X-ecutioners Continue Their 'Audible Odyssey' With Linkin Park

Likeminded groups forged friendship, future plans while recording 'It's Goin' Down.'

They've recorded with Xzibit, Everlast, Inspectah Deck and the late Big Pun, yet the best career move turntablist collective X-ecutioners ever made was hooking up with Linkin Park rapper Mike Shinoda and turntablist Mr. Hahn for "It's Goin' Down," the first single from their second album, Built From Scratch.

The combustive cut features a fist-pumping beat, buzzsaw guitar samples and, of course, a dizzying array of scratching from all four X-ecutioners — Rob Swift, Roc Raida, Mista Sinista and Total Eclipse — and Hahn. But it's Shinoda who boosts the energy level to critical mass with percussive rhymes that deftly describe the colossal collaboration: "The combination of a vocal caress with lungs that gasp for breath from emotional stress/ The logical progression on a timeline, the separation narrowed down to a fine line/ To blur the edges 'til they blend together properly/ Take you on an audible odyssey."

The song's energy output is greater than the sum of its parts, ranking right up there with Aerosmith and Run-DMC's version of "Walk This Way" and Anthrax and Public Enemy's rendition of "Bring the Noise." As brilliant a marketing move as "It's Goin' Down" is for X-ecutioners, the group wasn't thinking about mainstream exposure when it placed the first calls to Linkin Park early last year.

"They had just dropped their album and were still trying to get known," said Rob Swift during an interview at Phat Beats record store in New York's West Village. "We heard the record and fell in love with every song on it. We were like, 'Yo, Linkin Park is capturing the same energy that we want to capture in our music, so why don't we try to collaborate?' "

While everyone involved was excited about the project from day one, it wasn't just a matter of convening in the studio for a day or two to bash out the track. Linkin Park had a rigorous road schedule and were unable to commit to a block of studio time. So, the X-ecutioners got the wheels spinning by assembling a DAT of different beats and scratches and sending it to Linkin Park, who recorded their passages onto the disc and sent it back. This back-and-forth process continued for a few volleys before both parties were happy with the results. Then all the musicians hooked up in the studio to put the final touches on the song.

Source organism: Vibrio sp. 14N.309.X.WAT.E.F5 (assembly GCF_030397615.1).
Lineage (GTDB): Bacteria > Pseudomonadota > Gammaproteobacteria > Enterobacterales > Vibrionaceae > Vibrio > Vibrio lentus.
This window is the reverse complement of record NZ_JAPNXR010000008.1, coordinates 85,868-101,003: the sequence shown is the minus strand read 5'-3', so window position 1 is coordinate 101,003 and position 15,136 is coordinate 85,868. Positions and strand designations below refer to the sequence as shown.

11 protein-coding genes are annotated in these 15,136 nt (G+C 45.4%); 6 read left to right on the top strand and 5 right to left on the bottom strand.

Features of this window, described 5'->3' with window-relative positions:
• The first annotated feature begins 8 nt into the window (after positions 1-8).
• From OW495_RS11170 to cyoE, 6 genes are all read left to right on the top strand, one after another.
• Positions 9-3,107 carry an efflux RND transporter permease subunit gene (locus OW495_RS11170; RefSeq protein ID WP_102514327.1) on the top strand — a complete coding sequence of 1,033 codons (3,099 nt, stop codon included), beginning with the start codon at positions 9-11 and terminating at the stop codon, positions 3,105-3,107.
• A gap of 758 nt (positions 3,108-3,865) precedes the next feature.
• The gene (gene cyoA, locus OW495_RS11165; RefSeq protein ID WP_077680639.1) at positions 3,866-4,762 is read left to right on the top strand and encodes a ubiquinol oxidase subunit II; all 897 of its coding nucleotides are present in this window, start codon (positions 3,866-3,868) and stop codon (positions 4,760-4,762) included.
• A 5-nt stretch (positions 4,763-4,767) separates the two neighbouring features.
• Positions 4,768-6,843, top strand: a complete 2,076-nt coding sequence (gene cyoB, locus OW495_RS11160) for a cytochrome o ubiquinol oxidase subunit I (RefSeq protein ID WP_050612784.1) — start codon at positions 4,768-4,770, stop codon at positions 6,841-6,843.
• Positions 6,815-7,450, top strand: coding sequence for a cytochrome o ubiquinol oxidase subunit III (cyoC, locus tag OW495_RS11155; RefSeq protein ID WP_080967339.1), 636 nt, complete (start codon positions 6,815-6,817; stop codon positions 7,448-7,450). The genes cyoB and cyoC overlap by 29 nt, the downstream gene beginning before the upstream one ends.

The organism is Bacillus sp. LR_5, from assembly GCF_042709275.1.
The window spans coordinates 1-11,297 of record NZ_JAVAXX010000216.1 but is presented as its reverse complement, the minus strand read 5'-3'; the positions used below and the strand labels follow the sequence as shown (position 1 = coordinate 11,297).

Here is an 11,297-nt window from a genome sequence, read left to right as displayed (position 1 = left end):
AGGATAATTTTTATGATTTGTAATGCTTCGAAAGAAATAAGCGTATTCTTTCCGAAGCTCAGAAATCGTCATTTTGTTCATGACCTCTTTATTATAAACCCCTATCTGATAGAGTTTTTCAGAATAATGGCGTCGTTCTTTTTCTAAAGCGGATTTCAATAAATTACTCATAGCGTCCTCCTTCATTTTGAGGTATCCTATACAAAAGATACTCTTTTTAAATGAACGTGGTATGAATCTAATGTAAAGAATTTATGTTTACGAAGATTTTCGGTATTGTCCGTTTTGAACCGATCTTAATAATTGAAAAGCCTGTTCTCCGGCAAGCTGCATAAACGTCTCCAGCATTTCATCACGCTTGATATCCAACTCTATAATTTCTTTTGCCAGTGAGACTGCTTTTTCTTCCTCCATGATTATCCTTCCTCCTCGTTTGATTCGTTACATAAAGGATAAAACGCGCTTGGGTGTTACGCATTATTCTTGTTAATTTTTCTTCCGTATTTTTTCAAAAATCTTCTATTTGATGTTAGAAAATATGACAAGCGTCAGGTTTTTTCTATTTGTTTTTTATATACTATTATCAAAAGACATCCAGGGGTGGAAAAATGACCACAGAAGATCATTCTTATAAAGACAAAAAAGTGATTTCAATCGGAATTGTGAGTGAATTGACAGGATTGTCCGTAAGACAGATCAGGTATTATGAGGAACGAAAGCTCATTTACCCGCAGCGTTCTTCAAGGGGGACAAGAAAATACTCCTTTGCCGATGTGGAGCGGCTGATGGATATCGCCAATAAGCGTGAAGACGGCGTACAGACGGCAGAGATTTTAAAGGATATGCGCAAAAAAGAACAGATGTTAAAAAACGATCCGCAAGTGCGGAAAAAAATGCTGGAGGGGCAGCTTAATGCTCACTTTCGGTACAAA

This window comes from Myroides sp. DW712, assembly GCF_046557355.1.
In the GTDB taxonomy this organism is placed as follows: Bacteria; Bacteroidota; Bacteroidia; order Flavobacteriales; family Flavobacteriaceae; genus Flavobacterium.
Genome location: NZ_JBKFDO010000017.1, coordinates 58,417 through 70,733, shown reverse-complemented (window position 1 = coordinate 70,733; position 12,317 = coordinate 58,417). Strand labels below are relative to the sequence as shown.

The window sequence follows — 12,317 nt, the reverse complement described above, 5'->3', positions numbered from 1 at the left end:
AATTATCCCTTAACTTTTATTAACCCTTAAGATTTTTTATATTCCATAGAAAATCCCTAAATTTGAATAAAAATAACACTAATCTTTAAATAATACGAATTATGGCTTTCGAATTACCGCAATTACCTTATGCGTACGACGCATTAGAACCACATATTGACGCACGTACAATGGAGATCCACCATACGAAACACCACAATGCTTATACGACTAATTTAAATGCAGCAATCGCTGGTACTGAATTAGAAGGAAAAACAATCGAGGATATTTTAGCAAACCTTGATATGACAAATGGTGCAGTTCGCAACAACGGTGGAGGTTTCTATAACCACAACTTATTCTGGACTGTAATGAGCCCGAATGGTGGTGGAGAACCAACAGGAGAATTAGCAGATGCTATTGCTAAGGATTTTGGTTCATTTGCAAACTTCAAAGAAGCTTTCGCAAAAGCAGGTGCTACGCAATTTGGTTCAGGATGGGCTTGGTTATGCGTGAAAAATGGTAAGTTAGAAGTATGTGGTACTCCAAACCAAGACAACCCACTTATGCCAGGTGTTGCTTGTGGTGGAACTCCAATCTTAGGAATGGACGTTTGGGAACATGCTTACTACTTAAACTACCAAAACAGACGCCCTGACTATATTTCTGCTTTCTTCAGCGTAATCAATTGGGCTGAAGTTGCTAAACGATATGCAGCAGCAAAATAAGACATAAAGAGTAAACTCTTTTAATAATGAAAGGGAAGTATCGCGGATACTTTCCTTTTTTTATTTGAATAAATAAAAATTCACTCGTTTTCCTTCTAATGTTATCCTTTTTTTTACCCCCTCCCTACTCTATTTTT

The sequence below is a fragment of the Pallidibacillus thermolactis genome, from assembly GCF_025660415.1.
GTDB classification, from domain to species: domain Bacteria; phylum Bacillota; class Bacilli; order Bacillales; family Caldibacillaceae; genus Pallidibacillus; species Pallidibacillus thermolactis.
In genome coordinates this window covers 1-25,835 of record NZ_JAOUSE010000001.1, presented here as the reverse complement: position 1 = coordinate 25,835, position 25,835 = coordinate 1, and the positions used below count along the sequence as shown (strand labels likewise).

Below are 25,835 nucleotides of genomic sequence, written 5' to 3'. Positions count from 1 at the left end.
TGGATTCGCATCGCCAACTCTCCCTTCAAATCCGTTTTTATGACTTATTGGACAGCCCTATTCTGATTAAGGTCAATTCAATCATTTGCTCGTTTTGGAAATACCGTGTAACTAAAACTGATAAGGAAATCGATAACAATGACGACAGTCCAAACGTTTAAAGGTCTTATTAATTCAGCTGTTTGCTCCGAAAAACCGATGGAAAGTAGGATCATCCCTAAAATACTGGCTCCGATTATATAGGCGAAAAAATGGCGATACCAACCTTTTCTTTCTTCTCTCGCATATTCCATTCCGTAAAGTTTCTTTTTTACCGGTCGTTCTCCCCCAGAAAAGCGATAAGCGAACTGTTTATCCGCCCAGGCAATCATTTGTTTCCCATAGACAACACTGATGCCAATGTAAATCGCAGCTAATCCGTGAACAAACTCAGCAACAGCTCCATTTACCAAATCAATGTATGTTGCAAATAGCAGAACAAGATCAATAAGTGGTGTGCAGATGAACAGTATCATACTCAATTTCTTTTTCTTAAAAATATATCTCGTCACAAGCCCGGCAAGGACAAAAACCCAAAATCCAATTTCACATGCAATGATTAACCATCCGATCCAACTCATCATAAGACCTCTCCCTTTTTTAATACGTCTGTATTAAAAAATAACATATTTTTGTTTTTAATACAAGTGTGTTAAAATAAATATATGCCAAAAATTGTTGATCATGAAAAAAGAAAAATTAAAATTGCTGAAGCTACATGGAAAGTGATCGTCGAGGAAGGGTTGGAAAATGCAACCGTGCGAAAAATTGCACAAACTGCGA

"In the end, it sounded like we were together every step of the way," Swift marveled. "I think that's what happens with good musicians. You don't have to be there present in order to get across what you want."

Not only did the sounds of the two outfits mesh, but their personalities blended as well. They instantly discovered shared interests, attitudes, senses of humor and creative visions and quickly became close friends, and with friendship comes favors. Linkin Park invited X-ecutioners to perform with them at last year's MTV Video Music Awards, and last November they took the turntable wizards on the road for the Countdown to Revolution Tour.

"We hit places like Iowa, Utah — cities we never thought we'd visit as DJs," Swift said. "Here we were performing for tens of thousands of people that never saw anything like what we do, and I think it's gonna help us reach a wider audience that needs to know about the existence of DJs like ourselves."

The Linkin love continued to spread last December when X-ecutioners asked Hahn to direct the video for "It's Goin' Down." At the conclusion of the Countdown to Revolution tour, Linkin Park headed into an L.A. studio to film the clip. In the video, which features a cameo by Wayne Static of Static-X, X-ecutioners are seen hanging outside a club where Linkin Park are playing. Once they hear the music, the turntablists rush indoors, jump onstage and start jamming with the surprised band.

"Mike [Shinoda] is kind of ignoring us at first [in the video]," Swift explained, "but once we start scratching, he sees that we're talented as well, and what we do on the turntables and how we express ourselves could only add to and intensify their music."

Swift paused for a second to make sure his last idea sunk in. "What it's really about is bridging the world of DJing and scratching with the world of rock," he continued. "Bridging the turntable with the guitar and the vocals with what we're doing on turntables and making it real. With a lot of videos you see girls with bikinis and cars. With this, it was just us being ourselves. The way you see us in the video is the way you see us every day."

Now that the X-ecutioners are plugging Built From Scratch and Linkin Park are heading back into the studio, it might seem like the working relationship has come to an end. It hasn't.

"Right now, we're working on a song for their next album that's possibly gonna be an intro or something," said Raida, who was silent for most of the interview. "We just started, but we're working on it. Hopefully we'll tour more with them and do other stuff, because they're like our boys now."